An unlikely threat, this toadstool is pin-shaped in size. Equipped with a fail-proof means for camouflage, the Flaming Buffalo Toadstool is indeed practically invisible. When visible, as it can be found during the night, the cap is a pale tan to a dark brown in colour depending upon drought conditions. The stalk is extremely thin but very short; its roots are minuscule and reside at the surface. However it has this unique property to instantly retract these roots and then fall over. This curious behaviour can be explained by the proceeding events. Once it has fallen over, the toadstool bursts into an instantaneous flame fuelled by various chemical reactions within the stalk and the cap.
During the summer seasons, the Flaming Buffalo Toadstool is one of the main reasons why the prairies catch on fire. Muggles explain away this phenomenon by the so-called heat and susceptibility of the native plants but in truth it is this small pin of a toadstool responsible for annual wildfire. The flaming Buffalo Toadstool is rated 2, somewhat interesting. They pose no immediate danger and have no known useful properties.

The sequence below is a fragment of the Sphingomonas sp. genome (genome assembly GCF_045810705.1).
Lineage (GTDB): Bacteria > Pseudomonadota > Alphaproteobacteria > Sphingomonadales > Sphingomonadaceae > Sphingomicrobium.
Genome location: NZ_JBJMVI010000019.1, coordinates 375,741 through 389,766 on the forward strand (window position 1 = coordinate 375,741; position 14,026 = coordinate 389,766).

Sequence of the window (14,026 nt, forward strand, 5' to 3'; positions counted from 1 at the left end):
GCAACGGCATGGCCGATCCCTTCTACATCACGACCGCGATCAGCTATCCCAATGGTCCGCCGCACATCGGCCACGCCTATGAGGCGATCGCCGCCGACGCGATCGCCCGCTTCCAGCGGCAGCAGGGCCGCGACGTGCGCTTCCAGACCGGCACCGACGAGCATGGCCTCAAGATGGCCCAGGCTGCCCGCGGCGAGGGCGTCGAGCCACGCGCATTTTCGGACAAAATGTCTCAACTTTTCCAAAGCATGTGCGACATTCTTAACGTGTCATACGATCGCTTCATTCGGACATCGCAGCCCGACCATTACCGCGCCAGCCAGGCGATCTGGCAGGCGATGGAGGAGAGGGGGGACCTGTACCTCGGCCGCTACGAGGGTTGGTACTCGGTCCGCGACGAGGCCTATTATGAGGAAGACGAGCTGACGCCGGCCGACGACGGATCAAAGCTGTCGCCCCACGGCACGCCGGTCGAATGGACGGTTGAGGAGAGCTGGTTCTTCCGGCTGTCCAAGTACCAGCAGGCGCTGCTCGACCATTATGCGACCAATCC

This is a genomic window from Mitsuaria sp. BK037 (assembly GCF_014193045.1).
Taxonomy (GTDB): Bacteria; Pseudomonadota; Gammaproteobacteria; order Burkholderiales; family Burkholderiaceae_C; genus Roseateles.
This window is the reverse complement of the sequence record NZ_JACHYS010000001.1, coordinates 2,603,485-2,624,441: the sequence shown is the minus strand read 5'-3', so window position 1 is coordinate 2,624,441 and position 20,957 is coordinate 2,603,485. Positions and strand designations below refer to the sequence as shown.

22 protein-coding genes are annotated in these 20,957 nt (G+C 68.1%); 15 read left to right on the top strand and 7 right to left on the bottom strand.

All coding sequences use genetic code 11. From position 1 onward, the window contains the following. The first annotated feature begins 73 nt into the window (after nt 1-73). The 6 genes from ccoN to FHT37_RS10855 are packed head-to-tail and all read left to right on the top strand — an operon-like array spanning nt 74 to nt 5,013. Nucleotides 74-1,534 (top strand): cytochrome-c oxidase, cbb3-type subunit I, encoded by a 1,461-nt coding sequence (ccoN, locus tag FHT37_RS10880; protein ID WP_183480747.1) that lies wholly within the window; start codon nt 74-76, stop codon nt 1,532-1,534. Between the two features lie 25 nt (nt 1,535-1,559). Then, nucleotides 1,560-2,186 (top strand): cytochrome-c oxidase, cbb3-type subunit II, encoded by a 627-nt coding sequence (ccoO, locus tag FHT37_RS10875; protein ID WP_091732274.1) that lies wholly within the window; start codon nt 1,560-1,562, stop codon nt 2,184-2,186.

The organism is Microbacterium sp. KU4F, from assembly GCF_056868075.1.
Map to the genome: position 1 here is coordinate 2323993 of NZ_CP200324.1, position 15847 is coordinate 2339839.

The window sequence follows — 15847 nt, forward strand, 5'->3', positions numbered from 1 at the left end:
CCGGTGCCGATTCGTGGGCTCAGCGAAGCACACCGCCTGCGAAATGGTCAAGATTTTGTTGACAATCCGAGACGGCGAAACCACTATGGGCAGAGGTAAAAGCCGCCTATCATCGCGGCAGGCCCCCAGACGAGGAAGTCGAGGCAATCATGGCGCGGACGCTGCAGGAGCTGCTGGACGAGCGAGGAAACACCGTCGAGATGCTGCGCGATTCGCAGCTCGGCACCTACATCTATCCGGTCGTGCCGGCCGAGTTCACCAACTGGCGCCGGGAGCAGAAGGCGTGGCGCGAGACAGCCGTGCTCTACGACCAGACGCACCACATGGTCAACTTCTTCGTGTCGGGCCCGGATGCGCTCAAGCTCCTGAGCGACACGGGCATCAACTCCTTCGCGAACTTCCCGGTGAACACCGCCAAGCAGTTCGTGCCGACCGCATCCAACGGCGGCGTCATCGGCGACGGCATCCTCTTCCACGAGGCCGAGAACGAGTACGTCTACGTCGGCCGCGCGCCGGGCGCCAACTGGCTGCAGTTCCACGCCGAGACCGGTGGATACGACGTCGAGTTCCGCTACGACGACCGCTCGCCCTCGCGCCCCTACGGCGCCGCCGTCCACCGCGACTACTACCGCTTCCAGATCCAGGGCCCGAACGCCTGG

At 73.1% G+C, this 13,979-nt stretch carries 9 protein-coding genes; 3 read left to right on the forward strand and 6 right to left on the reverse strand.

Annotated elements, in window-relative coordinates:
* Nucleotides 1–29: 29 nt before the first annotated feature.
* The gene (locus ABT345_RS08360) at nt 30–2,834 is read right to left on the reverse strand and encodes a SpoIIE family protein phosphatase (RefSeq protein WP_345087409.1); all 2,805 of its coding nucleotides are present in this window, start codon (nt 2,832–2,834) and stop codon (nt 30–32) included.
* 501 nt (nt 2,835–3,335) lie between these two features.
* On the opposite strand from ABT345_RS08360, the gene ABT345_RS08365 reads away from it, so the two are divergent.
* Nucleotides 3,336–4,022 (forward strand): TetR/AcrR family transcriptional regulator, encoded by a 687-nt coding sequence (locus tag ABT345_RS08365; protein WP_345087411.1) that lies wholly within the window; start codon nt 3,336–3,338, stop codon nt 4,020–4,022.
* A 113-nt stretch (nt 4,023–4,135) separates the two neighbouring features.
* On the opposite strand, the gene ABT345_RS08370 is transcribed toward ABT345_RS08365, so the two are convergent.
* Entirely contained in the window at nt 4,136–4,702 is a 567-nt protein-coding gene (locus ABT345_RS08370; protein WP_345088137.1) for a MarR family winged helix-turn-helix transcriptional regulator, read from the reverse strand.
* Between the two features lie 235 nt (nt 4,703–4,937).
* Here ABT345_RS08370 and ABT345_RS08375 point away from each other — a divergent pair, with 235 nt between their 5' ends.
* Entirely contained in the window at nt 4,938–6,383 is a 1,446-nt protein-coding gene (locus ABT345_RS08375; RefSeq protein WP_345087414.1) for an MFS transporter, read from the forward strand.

The Flaming Buffalo Toadstool reproduces each year during these burning seasons. Millions of microscopic spores are thrown into the air and are flame resistant, allowing them to float unharmed for hours. These spores are extremely attracted to buffalo fur and, if given a choice, would manipulate itself towards a poor buffalo. These hairy beasts then roam into the plains, the ideal environment for this toadstool. Herbologists have not been successful in cultivating these toadstools outside of their natural environment.
As of now, there is no market value for these toadstools, seeing as they are nearly impossible to find and even more difficult to cultivate once taken out of their biomes.